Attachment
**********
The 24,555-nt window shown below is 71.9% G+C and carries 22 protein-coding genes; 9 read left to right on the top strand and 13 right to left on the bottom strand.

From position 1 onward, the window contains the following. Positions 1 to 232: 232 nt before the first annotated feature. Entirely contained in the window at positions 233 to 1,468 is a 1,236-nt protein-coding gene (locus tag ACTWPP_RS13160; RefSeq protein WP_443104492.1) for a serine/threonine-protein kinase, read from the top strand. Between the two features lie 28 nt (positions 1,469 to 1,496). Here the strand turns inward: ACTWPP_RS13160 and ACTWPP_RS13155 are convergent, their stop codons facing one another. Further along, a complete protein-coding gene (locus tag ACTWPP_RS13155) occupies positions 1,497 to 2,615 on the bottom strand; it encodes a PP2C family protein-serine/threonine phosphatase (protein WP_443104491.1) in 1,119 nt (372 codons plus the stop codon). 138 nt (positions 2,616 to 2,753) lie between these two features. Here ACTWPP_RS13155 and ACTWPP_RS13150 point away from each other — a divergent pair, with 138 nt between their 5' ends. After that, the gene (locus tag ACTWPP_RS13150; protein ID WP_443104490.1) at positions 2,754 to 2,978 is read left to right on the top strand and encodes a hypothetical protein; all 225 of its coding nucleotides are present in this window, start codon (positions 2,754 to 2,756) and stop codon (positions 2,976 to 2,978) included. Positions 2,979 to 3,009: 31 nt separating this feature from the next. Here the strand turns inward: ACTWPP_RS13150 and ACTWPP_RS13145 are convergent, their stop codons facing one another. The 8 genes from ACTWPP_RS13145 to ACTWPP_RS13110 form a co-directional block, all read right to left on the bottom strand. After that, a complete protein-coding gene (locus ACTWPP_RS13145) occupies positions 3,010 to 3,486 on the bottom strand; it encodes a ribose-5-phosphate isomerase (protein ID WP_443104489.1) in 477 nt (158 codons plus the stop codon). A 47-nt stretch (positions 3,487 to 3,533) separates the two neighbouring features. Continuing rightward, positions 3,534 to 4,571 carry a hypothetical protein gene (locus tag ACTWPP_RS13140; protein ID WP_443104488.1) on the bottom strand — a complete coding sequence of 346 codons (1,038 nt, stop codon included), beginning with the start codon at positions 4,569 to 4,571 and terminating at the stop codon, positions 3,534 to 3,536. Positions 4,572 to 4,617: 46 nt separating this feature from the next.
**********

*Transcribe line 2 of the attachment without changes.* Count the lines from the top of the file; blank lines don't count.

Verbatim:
From position 1 onward, the window contains the following. Positions 1 to 232: 232 nt before the first annotated feature. Entirely contained in the window at positions 233 to 1,468 is a 1,236-nt protein-coding gene (locus tag ACTWPP_RS13160; RefSeq protein WP_443104492.1) for a serine/threonine-protein kinase, read from the top strand. Between the two features lie 28 nt (positions 1,469 to 1,496). Here the strand turns inward: ACTWPP_RS13160 and ACTWPP_RS13155 are convergent, their stop codons facing one another. Further along, a complete protein-coding gene (locus tag ACTWPP_RS13155) occupies positions 1,497 to 2,615 on the bottom strand; it encodes a PP2C family protein-serine/threonine phosphatase (protein WP_443104491.1) in 1,119 nt (372 codons plus the stop codon). 138 nt (positions 2,616 to 2,753) lie between these two features. Here ACTWPP_RS13155 and ACTWPP_RS13150 point away from each other — a divergent pair, with 138 nt between their 5' ends. After that, the gene (locus tag ACTWPP_RS13150; protein ID WP_443104490.1) at positions 2,754 to 2,978 is read left to right on the top strand and encodes a hypothetical protein; all 225 of its coding nucleotides are present in this window, start codon (positions 2,754 to 2,756) and stop codon (positions 2,976 to 2,978) included. Positions 2,979 to 3,009: 31 nt separating this feature from the next. Here the strand turns inward: ACTWPP_RS13150 and ACTWPP_RS13145 are convergent, their stop codons facing one another. The 8 genes from ACTWPP_RS13145 to ACTWPP_RS13110 form a co-directional block, all read right to left on the bottom strand. After that, a complete protein-coding gene (locus ACTWPP_RS13145) occupies positions 3,010 to 3,486 on the bottom strand; it encodes a ribose-5-phosphate isomerase (protein ID WP_443104489.1) in 477 nt (158 codons plus the stop codon). A 47-nt stretch (positions 3,487 to 3,533) separates the two neighbouring features. Continuing rightward, positions 3,534 to 4,571 carry a hypothetical protein gene (locus tag ACTWPP_RS13140; protein ID WP_443104488.1) on the bottom strand — a complete coding sequence of 346 codons (1,038 nt, stop codon included), beginning with the start codon at positions 4,569 to 4,571 and terminating at the stop codon, positions 3,534 to 3,536. Positions 4,572 to 4,617: 46 nt separating this feature from the next.